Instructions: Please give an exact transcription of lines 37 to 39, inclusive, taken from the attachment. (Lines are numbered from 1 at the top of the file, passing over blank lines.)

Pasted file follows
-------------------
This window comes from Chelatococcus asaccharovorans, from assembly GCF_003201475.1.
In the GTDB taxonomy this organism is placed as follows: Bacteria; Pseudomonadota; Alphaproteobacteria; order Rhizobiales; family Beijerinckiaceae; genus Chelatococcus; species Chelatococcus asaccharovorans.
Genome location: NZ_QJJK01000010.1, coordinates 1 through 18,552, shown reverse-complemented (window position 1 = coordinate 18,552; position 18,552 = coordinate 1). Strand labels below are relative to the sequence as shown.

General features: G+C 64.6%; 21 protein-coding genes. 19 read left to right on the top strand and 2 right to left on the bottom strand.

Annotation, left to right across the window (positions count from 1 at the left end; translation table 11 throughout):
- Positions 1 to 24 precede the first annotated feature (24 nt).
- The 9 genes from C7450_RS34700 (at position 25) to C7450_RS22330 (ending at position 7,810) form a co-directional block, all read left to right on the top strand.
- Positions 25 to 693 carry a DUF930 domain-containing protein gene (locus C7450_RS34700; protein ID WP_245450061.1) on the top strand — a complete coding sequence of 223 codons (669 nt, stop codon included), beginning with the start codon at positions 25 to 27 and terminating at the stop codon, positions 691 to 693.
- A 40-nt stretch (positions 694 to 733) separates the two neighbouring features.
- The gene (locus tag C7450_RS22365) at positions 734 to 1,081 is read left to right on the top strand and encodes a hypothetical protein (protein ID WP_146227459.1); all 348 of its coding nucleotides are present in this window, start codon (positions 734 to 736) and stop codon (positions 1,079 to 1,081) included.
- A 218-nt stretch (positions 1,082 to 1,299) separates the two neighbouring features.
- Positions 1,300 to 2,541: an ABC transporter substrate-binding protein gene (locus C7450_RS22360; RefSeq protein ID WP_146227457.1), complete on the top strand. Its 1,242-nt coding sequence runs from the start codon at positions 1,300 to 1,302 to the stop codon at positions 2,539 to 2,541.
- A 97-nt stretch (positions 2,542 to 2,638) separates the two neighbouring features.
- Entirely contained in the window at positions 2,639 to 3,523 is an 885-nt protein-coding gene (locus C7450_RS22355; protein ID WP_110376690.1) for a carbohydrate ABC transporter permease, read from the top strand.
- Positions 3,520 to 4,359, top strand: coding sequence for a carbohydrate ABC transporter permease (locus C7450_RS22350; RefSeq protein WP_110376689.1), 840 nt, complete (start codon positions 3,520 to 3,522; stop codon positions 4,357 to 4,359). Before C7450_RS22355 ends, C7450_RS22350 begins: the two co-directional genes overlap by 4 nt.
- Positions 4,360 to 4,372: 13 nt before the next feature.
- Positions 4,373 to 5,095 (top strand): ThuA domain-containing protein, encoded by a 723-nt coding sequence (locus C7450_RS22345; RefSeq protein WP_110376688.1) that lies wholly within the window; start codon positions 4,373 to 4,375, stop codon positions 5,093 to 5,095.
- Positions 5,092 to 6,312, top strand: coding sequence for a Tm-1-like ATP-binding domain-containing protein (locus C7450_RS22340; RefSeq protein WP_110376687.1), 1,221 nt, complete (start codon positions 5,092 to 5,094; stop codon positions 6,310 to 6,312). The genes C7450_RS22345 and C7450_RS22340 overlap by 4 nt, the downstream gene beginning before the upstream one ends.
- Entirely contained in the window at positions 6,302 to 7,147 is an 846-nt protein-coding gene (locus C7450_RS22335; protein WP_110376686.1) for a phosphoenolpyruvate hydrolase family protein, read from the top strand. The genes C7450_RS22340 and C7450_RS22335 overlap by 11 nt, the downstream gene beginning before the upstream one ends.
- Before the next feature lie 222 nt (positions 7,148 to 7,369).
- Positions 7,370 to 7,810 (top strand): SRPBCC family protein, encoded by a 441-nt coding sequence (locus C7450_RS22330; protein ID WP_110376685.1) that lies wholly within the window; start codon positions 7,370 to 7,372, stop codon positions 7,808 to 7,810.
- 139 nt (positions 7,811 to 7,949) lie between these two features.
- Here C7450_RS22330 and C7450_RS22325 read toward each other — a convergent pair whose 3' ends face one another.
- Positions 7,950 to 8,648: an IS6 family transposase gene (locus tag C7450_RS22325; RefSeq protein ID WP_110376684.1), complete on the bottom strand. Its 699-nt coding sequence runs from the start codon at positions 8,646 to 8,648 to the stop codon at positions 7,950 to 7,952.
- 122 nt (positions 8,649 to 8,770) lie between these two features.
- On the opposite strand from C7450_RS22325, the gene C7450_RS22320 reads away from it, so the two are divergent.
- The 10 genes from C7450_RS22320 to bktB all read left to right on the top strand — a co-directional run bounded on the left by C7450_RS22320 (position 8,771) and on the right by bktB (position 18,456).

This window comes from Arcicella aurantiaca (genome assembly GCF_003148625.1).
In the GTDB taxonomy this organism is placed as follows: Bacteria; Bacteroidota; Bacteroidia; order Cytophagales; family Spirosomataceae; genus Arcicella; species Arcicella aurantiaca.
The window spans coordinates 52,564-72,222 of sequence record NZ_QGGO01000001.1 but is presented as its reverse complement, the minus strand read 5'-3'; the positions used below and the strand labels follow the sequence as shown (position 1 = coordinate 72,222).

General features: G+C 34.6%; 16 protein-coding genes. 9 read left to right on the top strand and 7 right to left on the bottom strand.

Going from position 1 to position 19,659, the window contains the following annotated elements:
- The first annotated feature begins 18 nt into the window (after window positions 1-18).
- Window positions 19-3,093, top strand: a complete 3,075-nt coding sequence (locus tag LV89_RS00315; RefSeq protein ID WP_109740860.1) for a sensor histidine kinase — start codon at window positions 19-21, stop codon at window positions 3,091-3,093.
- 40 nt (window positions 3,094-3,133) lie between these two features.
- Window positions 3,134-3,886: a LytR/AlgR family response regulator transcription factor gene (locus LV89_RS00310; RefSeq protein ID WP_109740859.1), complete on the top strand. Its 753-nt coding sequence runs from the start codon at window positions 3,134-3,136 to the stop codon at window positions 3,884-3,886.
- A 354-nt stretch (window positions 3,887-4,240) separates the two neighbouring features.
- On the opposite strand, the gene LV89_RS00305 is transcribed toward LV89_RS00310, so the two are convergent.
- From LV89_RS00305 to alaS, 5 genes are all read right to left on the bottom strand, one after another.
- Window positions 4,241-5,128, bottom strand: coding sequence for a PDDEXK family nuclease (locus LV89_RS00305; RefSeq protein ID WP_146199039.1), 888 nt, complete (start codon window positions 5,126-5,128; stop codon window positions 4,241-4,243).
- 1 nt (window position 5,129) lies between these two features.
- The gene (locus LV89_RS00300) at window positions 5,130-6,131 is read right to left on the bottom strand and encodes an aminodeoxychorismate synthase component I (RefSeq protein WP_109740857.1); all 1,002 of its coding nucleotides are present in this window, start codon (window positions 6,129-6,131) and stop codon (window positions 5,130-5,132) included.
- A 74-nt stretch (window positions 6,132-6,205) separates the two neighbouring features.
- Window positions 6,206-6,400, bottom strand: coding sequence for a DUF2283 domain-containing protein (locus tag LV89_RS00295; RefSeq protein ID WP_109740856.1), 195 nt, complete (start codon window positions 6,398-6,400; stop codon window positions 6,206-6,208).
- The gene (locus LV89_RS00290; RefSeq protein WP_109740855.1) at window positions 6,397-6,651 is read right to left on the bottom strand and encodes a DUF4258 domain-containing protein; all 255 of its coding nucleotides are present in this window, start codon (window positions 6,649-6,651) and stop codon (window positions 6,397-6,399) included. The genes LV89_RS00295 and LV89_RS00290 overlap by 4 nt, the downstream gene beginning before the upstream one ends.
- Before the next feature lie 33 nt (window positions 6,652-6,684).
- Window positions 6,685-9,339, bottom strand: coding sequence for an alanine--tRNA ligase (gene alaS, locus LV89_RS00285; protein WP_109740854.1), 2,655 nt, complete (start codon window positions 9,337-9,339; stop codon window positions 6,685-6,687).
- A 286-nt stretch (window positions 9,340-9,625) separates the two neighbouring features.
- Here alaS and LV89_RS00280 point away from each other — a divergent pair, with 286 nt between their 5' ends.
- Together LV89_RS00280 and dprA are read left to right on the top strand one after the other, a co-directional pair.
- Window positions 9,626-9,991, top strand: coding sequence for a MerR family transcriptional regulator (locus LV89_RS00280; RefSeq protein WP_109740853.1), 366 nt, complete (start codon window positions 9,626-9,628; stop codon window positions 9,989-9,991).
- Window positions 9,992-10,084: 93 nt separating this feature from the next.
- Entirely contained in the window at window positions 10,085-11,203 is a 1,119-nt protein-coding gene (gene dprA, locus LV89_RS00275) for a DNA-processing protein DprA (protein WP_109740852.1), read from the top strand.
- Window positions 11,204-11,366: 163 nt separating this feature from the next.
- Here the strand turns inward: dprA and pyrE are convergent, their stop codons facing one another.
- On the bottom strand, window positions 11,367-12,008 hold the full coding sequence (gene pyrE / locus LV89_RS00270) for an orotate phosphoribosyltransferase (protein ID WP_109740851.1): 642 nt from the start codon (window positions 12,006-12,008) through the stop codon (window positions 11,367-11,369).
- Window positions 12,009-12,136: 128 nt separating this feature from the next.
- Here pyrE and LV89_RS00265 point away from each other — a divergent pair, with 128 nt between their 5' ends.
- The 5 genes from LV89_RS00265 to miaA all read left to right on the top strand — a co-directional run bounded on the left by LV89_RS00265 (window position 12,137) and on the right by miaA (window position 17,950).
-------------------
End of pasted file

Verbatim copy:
- A 354-nt stretch (window positions 3,887-4,240) separates the two neighbouring features.
- On the opposite strand, the gene LV89_RS00305 is transcribed toward LV89_RS00310, so the two are convergent.
- From LV89_RS00305 to alaS, 5 genes are all read right to left on the bottom strand, one after another.